Racing purists will tell you it is the best day of the year.
With four Group 1 races, a spot in the Melbourne Cup up for grabs and an always-large Flemington crowd, Victoria Derby Day rarely fails to live up to its billing.
And Saturday’s meeting at Flemington, which kicked off the Melbourne Cup carnival, was no exception – a day highlighted by Extra Brut’s outstanding victory in the $1.2 million Victoria Derby.
More than 90,000 fans watched on as Irish jockey John Allen steered the $12.20 shot to glory in a fiercely run Derby that was too quick for short-priced favourite Thinkin’ Big.
Stars Of Carrum and Chapada finished second and third respectively.
EXTRA BRUT stays the journey in the AAMI Victoria Derby! pic.twitter.com/F7FbGqpJdp
— Racing.com (@Racing) November 3, 2018
There was joy for Sunlight, Shillelagh and Best Of Days in the day’s other Group 1 races, too, as Melbourne’s often-fickle weather played ball to the delight of Victoria Racing Club beancounters.
While the quality of racing on Derby Day is always a feature, the glitz and glamour is another key feature, and Elle Macpherson’s appearance turned heads in the Birdcage.
So-called ‘international party boy’ Scott Disick – a celebrity, apparently, and best known for his role in Keeping Up With The Kardashians – was at Flemington, too, while there was genuine sporting royalty in attendance in the form of Ricky Ponting, Ian Thorpe and Chris Judd.
Sprint king Usain Bolt was also at the track, less than 24 hours after having his A-League dream dashed by the Central Coast Mariners.
And while that story – an eight-time Olympic gold medallist and the fastest man in the world switching codes and failing to make it as an Australian footballer – is the sort of thing that will really puzzle people in 20 years time, Darren Weir winning Group 1 races will not.
Extra Brut provided the superstar trainer with his 34th Group 1 success and took Weir’s career prize money past a staggering $140 million.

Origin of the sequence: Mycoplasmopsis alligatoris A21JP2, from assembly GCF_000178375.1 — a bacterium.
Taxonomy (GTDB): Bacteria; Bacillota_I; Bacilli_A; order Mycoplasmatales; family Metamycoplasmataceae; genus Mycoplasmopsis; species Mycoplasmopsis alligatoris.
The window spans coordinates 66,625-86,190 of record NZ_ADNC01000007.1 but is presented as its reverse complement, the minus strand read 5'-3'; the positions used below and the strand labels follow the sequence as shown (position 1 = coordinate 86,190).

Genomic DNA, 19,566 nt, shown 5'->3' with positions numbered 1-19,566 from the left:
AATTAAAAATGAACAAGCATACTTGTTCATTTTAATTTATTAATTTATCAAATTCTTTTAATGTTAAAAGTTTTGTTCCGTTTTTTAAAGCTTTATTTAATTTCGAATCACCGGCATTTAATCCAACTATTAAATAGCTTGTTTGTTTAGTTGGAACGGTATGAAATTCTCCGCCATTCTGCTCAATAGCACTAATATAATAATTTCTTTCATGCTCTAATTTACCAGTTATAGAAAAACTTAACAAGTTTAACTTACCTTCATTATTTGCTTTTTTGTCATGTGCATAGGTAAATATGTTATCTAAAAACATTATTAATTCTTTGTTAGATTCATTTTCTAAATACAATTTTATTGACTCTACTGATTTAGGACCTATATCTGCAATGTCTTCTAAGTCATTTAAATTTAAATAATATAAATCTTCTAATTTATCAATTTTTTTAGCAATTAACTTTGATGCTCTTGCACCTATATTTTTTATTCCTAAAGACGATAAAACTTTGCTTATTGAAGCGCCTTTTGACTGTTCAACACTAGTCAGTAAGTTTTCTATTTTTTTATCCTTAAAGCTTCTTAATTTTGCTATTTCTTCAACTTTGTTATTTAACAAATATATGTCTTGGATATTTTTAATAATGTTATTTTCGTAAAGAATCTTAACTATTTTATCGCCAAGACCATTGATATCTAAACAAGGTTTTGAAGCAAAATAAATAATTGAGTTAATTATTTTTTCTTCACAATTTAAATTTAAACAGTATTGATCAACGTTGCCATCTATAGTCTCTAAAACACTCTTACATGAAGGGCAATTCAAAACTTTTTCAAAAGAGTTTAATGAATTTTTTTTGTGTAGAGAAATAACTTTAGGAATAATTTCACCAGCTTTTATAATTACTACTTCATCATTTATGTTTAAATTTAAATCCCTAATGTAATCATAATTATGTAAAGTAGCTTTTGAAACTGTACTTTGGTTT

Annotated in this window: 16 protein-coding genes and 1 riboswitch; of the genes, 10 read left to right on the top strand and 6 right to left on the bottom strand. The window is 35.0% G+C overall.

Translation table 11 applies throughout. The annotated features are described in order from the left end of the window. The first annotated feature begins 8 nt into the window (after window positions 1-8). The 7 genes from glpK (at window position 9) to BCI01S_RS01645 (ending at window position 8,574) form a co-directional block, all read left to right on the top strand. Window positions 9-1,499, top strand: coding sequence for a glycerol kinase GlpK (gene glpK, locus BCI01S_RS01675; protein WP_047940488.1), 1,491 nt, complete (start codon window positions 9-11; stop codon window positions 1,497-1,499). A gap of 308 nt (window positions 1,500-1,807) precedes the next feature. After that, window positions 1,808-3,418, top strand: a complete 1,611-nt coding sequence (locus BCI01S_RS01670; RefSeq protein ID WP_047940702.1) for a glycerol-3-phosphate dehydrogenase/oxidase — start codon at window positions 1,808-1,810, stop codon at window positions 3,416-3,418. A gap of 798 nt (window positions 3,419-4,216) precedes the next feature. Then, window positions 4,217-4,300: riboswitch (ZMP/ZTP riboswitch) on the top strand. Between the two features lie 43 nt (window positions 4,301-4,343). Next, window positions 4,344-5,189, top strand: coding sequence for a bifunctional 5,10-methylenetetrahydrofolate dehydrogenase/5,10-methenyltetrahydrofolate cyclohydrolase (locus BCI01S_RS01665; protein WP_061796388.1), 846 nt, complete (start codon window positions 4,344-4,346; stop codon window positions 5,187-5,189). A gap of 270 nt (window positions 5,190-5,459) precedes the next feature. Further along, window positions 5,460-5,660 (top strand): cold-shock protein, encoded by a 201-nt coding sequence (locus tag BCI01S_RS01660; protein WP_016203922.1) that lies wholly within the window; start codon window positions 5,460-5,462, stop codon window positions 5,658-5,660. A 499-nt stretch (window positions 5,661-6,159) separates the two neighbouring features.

The only thing surprising was that Extra Brut was Weir’s first entrant in the famous race. It did not take him long.
Allen rewarded for bold move
The tempo was hot in the big race and Allen made his move before the straight, going wide for a clear run.
And while he burst to the lead with 300m remaining, punters who backed Extra Brut had their hearts in their mouths as Stars of Carrum charged home late in the piece.
Extra Brut fought on impressively, though, recording a victory that Allen did not think was coming.
“I thought I got the front way too soon, but all credit to him – he toughed it out,” Allen admitted afterwards.
“He was disappointing last time [and] we were scratching our heads a little bit, but back on a firmer track today and a truer tempo, everything fell into our hands today beautifully.
“I let the horse do the rest. To win on a day like today in front of a huge crowd … I couldn’t be happier.”
Those involved in the Extra Brut syndicate – and there seemed like hundreds – celebrated wildly after the race, singing Allen’s name and causing a scene.
Weir was extremely happy for Allen, citing his intense workrate as a reason he deserved to triumph.
“Out of all the jockeys, he works extra hard,” he said.
“He’s there every day doing the track work and helping us out. It’s great for him to be a part of it. I’m rapt.”
Those involved with Chapada were gutted afterwards, claiming the third-placed horse should have won. A lack of room cost the three-year-old bay gelding, who stormed to the line.
The other Group 1 races
James Cummings, grandson of the late, great Bart, trained three winners on Saturday, including Best Of Days, the Godolphin horse winning the Kennedy Mile and paying $11.60 in the process.
James McDonald produced a superb ride on board Shillelagh ($6.60) to record victory in the Empire Rose Stakes for trainer Chris Waller.
And that helped put a positive spin on Waller’s day after two of his horses, Cousin and Lean Mean Machine, ran second and third in the Coolmore Stud Stakes, toppled by Tony McEvoy’s Sunlight ($5).
The other big race on Saturday was the Lexus Stakes, which gives the winner a spot in Tuesday’s $7.3 million Melbourne Cup, with English horse A Prince Of Arran ($4.60) proving too good.